My understanding of my paternal grandfather is constructed from only a few objects: a black-and-white photo of him pushing my dad on a swing; pearls he gave to my grandmother; and a photo book called Asi es Caracas that my grandfather “purchased in Caracas from a Hungarian refugee.”

These objects tell me some things, but they don’t tell me much. For most of my life, I have associated this grandfather and this side of my family with little more than mystery and loss. I imagine that I’ve probably even cultivated something of a grudge against this grandfather because of the absence he represented in my own father’s life. This grandfather, who, for all I know gave my dad nothing more than a middle name, who died when my dad was in high school after having earlier been divorced and living apart from my grandmother. I knew the former before I knew the latter and cried about both. One day at the end of recess, staring up at the sky nearly straight into the sun, I willfully meditated on this injustice and cried again.

Later, when my dad died to suicide, I learned more about the mystery surrounding his dad’s death, the speculation that he, “Reg.,” had died to suicide as well. The worst part was the speculation that, more than likely, my dad hadn’t even known, believing that his father had died from something “pancreatic.” This information felt partly like a missing piece of a puzzle, partly like a good reason to self-sterilize. Mostly, it made me very angry that no one knew the truth about something so important.

For all of these reasons, this photo book, Asi es Caracas, felt important and mundane in its detailed attention to (very) still life: studentless dormitories, colonial museums; vegetable carts. This standstill backdrop made it easy to miss the occasional pinpricks of starlight: flower-sellers, baseball games, a wavy-haired man leaning in to possibly kiss a chicken.

Finally, a few weeks ago, anxiously organizing our new German apartment, I come across it again and decide to digest some of it. I notice the bits my grandfather has translated from Spanish, the little commentaries he’s written, the loving attention he’s paid to some frankly pretty boring stuff. I think to myself, wow, how cool, he got this from a Hungarian refugee bookstore owner, maybe he was this cool progressive bohemian guy, and wow, how cool, the care he’s taken with these notes and this translation! I like translation too! These thoughts pool and bubble around me, as I practically bask, cross-legged on our study floor, in the sunlight that floods the room, until I turned the page and they burst. Underneath a picture of a young female dentist, he’s written: “Venezuela has quite a few women doctors and dentists. Could that be why so many Americans get sick here?”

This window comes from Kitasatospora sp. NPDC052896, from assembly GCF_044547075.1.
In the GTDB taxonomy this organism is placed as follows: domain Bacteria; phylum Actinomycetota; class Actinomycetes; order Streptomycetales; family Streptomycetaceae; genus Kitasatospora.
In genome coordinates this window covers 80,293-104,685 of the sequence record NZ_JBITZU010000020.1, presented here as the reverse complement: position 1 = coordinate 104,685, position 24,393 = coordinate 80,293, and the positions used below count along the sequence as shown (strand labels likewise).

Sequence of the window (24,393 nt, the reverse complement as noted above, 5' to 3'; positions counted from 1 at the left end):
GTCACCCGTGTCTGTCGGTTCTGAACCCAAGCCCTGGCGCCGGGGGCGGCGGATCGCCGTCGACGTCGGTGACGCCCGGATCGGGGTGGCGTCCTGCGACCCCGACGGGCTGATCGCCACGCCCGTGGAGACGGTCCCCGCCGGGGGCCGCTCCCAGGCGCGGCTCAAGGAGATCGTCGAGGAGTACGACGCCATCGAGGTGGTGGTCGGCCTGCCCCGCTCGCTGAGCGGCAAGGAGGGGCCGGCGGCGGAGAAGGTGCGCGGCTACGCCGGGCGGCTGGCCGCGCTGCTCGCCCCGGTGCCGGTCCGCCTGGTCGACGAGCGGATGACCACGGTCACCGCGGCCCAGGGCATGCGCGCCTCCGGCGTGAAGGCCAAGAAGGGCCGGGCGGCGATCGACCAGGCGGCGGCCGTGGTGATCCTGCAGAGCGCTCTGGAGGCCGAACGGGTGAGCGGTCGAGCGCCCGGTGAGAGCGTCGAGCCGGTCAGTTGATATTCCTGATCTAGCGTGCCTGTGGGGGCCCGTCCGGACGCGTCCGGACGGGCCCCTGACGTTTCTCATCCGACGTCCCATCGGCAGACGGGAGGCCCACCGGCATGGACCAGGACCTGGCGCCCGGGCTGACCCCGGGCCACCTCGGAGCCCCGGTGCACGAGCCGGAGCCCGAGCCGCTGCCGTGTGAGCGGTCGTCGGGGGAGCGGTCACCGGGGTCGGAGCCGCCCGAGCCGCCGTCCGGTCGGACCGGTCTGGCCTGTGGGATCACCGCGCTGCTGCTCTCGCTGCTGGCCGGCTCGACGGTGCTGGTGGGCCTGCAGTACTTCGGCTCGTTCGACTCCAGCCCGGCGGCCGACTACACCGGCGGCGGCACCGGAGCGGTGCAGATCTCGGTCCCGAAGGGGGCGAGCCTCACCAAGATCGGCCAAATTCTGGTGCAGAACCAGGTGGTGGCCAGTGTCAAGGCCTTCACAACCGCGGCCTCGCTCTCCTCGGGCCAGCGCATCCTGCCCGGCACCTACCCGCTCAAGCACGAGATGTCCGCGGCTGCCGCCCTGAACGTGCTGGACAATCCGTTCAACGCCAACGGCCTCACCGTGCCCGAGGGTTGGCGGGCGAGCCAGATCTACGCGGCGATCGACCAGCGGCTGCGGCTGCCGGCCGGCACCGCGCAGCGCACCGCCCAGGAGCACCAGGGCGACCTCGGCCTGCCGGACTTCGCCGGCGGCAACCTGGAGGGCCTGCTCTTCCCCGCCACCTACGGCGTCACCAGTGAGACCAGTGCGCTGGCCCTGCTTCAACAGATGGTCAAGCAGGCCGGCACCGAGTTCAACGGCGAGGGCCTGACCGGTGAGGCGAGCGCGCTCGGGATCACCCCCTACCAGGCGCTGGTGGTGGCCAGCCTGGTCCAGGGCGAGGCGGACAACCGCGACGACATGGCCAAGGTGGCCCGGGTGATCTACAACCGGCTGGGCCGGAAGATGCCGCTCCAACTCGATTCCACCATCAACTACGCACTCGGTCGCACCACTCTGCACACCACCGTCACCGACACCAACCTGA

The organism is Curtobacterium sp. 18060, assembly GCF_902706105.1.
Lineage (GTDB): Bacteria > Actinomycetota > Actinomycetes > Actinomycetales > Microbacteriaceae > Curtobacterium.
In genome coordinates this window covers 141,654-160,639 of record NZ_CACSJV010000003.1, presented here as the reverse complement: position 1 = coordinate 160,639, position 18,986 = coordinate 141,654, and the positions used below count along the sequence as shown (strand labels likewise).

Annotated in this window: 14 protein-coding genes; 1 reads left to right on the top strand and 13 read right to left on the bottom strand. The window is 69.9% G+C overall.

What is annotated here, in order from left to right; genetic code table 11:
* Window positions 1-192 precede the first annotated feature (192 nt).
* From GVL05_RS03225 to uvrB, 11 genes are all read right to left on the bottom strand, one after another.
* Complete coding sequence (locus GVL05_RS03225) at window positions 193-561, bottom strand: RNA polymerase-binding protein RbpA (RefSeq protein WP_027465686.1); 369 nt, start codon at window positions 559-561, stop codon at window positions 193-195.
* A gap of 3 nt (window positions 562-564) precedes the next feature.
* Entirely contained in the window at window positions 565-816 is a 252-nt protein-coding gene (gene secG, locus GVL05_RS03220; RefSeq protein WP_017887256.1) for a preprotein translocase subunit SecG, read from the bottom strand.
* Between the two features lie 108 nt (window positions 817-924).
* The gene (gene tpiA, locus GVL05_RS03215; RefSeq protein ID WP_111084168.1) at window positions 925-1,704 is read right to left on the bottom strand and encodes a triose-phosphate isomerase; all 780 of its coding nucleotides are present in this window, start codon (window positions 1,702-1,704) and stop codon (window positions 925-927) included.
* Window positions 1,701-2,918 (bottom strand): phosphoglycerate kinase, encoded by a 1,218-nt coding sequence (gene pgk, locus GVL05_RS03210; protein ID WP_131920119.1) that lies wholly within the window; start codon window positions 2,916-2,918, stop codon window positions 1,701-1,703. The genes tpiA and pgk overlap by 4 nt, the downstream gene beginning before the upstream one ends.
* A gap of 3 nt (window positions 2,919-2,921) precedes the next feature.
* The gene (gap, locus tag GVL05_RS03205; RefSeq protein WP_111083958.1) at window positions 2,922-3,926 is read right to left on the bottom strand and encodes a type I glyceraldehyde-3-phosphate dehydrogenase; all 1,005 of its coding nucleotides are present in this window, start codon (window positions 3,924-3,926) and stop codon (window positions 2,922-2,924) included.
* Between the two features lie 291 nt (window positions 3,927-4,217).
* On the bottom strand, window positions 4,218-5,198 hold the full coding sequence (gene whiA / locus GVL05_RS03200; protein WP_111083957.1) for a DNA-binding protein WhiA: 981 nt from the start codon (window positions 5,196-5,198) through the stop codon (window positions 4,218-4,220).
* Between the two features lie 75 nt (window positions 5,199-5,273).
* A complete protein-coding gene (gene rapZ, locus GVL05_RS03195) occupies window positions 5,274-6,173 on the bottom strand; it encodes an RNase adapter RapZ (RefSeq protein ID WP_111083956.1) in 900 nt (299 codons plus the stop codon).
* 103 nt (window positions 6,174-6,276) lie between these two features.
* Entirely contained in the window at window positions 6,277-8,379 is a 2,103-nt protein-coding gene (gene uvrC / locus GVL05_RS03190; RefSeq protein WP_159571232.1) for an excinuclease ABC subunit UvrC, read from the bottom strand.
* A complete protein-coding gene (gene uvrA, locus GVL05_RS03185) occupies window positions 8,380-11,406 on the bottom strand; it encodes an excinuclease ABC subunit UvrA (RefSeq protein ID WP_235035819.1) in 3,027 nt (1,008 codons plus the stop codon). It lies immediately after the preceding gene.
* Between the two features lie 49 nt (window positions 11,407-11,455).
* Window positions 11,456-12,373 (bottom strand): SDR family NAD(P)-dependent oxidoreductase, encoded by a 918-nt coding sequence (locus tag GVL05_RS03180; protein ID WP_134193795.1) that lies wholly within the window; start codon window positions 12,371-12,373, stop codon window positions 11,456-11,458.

I laugh, startled, and put the book back on the shelf. I text a few friends. But mostly, I just feel disappointed.

*

This summer, I got to see Six, a musical/pop concert in which “the SIX wives of Henry VII take the mic to reclaim their identities out of the shadow of their infamous spouse” (!!). In the finale, the queens, who self-identify as “divorced, beheaded, [and] died,” perform a “histo-ree-mix” (!!!) of rewritten stories. Catharine of Aragon moves into a “nu-nu-nunnery” and “joins a gospel choir”; Anne Boleyn gains fame through putting “Greensleeves” “on a sick beat”; Jane Seymour leads a huge family band called the “Royal-ing Stones” (!!!!!!!); Anne of Cleves shows Holbein’s “super arty” mates how to party; and Katherine Howard teaches herself music and makes a career as a vocalist. Having “heard all about these rockin’ chicks,” Catherine Parr brings it all together; as the song goes, she “went out and found them and [they] laid down an album,” and now all they need is each other, and WHAT IS THIS FEMINIST REVISIONIST HISTORY HEAVEN AND HOW DO I GET TO THERE??? Suffice it to say that I was at once overjoyed and obsessed. These women who suffered and were forgotten have re-centered themselves and recast their dismissal in a violent, male-dominated story.